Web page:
Saturday 22 February 2014

Family Friend: short story

Family Friend

It was twenty years ago that Jeanette moved in to our family home. It happened slowly and secretively, like when you are outside in winter and suddenly you realise it’s pitch black. The light fades without you even noticing. 

I remember one morning when I was thirteen, getting my breakfast ready before school, I saw Jeanette sitting at the table in one of Mam’s t-shirts.

‘Morning’, she said.

I mumbled a reply and carried on buttering my toast. I tried not to look at her. The t-shirt was so small that I could see a strip of her knickers peeking out at the top of her legs, which were sprawled across one of the chairs. She was reading a newspaper and kept glancing up at me. Although I was used to her coming round for cups of tea with Mam, I still felt uncomfortable in her presence. She was different, not like the other women I had met, which consisted mainly of aunts and teachers. She had short, dark curls and wore loose fitting clothes. As I gathered my school books and got ready to leave she tried to make conversation.

‘Another day in school? Bet you can’t wait to get it over with! I used to have to wear a uniform like that, absolutely hated it. Although you’re lucky, you get to wear trousers, I had to wear this skirt up to here with long socks. Awful. And to make it worse I had the hairiest legs.’ 

She must have been embarrassed because she took a large sip of tea and choked on it. I didn’t know what to say. I thought it was strange that she was there, in the morning, sitting at our dining table. I wondered where Mam was, and whether Jeanette had her own bed. 

On my way to school I was followed by a feeling. I couldn’t stop thinking about what I had seen that morning. There was movement in my belly, like being excited, or sick, but more sludgy and foreign. I passed the houses that I saw every day without really looking, the route was so familiar that my eyes would glaze over in a sort of trance. I was on my own, as usual, so my thoughts dripped uninterrupted, tapping my skull.

When I got home, Dad was in his armchair. Dad worked at the docks shifting parts for the ships which were built there. He was a short, robust man with a bald head and a forehead which made a shelf over his eyes. His skin was like a pig’s; thick and tight with light hairs bristling their way out. He never missed a day of work, so when the shipping company began to cut down his hours he became even more difficult to be around. Whenever I got home from school I would turn the key as slowly as possible so as not to wake him. If I was lucky, he would be asleep in his armchair, snoring in animal bursts. The TV was always on, a tiny window of black and white shadows which never held my attention for long. On that day, he was wide awake wearing a scowl. I noticed he had started smoking again. He had his back to me so I didn’t say hello. Big spirals of smoke seeped like gas from his chair and I held my breath.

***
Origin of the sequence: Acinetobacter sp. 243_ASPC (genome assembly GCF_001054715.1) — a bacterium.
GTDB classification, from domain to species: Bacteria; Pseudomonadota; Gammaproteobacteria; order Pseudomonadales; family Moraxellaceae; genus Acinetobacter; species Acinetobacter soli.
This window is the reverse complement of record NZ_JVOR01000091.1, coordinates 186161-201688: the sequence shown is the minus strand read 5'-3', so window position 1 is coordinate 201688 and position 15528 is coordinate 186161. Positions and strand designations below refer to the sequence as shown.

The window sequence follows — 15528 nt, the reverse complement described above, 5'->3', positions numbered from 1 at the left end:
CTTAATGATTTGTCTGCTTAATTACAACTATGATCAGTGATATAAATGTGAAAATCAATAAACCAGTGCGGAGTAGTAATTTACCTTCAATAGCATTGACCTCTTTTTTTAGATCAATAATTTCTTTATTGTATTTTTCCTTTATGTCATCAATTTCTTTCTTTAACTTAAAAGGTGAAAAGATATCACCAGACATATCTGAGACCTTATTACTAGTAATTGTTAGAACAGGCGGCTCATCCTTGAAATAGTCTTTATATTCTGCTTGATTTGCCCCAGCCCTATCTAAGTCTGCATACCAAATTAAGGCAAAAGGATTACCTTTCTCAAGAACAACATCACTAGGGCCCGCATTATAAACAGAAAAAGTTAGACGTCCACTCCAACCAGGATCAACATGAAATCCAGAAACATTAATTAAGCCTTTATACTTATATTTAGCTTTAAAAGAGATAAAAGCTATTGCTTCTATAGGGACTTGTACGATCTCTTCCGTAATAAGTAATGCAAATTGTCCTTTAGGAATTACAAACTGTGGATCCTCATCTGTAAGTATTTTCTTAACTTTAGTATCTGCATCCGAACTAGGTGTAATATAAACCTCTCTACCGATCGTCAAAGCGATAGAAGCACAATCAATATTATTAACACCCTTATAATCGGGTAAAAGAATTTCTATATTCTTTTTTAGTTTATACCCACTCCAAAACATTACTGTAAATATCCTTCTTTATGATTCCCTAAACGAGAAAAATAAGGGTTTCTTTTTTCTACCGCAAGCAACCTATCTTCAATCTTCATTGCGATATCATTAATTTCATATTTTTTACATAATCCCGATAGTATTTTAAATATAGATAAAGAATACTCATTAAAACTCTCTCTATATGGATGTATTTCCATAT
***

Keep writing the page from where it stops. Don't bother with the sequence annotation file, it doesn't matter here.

‘Paul? Is that you, boy?’

He turned around to face me.

‘You been in school?’

‘Yes, Dad.’

‘Where are your sisters?’

‘I dunno. They walk a different way to me.’

‘They better not be loitering.’

I fiddled with the zip on my coat. I wasn’t often in Dad’s part of the house for long. It was technically the basement, so it was always dark, and smelt stale because he ate his dinner down there. Mam would usually clean it but they had been fighting so the room grew dust and its own particular stench. 

‘Come and tell me when dinner’s ready. And get that bloody woman to shut up, will you. I can hear her from down here, she’s been cackling away all afternoon.’

That meant Jeanette had stayed. Dad always referred to her as ‘that bloody woman’. Once I heard her call him ‘that oaf’, so I figured it was a fair exchange.

As I walked up the stairs I could hear voices in the kitchen merging with the clanging of pans. I never thought of Mam as a talkative woman until Jeanette started coming over. Mam always seemed quite shy, even in front of me and my sisters, but now she would hoot and howl like the women outside The Four Crosses. 

‘Oh, hiya Paul! Do you want a cup of tea? A biscuit? Food’ll be ready soon, mind. Come in and take your coat off.’

I walked into the kitchen which was more like a steam room. Jeanette was at the stove stirring a large pot of soup and Mam was sat at the table opening a bottle of wine. Her face was shiny and red and I felt like I was intruding, they were both smiling at each other. 

‘Hi Paul, how was school? Sorry, what a stupid question, I used to hate it when people asked me that. It was like, duh! Of course school was boring!’

I looked at a spot just above Jeanette’s head and said it was fine, thanks. I could never look in her eyes. At least she was fully dressed now.

‘Paul? I need to tell you something. Jeanette’s going to be staying here for a few days, the builders are doing up her porch. I hope you don’t mind. She’s a much better cook than me, so I’m sure you won’t!’

With this, they erupted into cackles, just like Dad said. They looked like they were floating around the kitchen, they must have been drunk. Jeanette turned the radio on and started moving her head from side to side and stirring to the beat. I got that same feeling I had on the way to school, like my stomach was beating instead of my heart.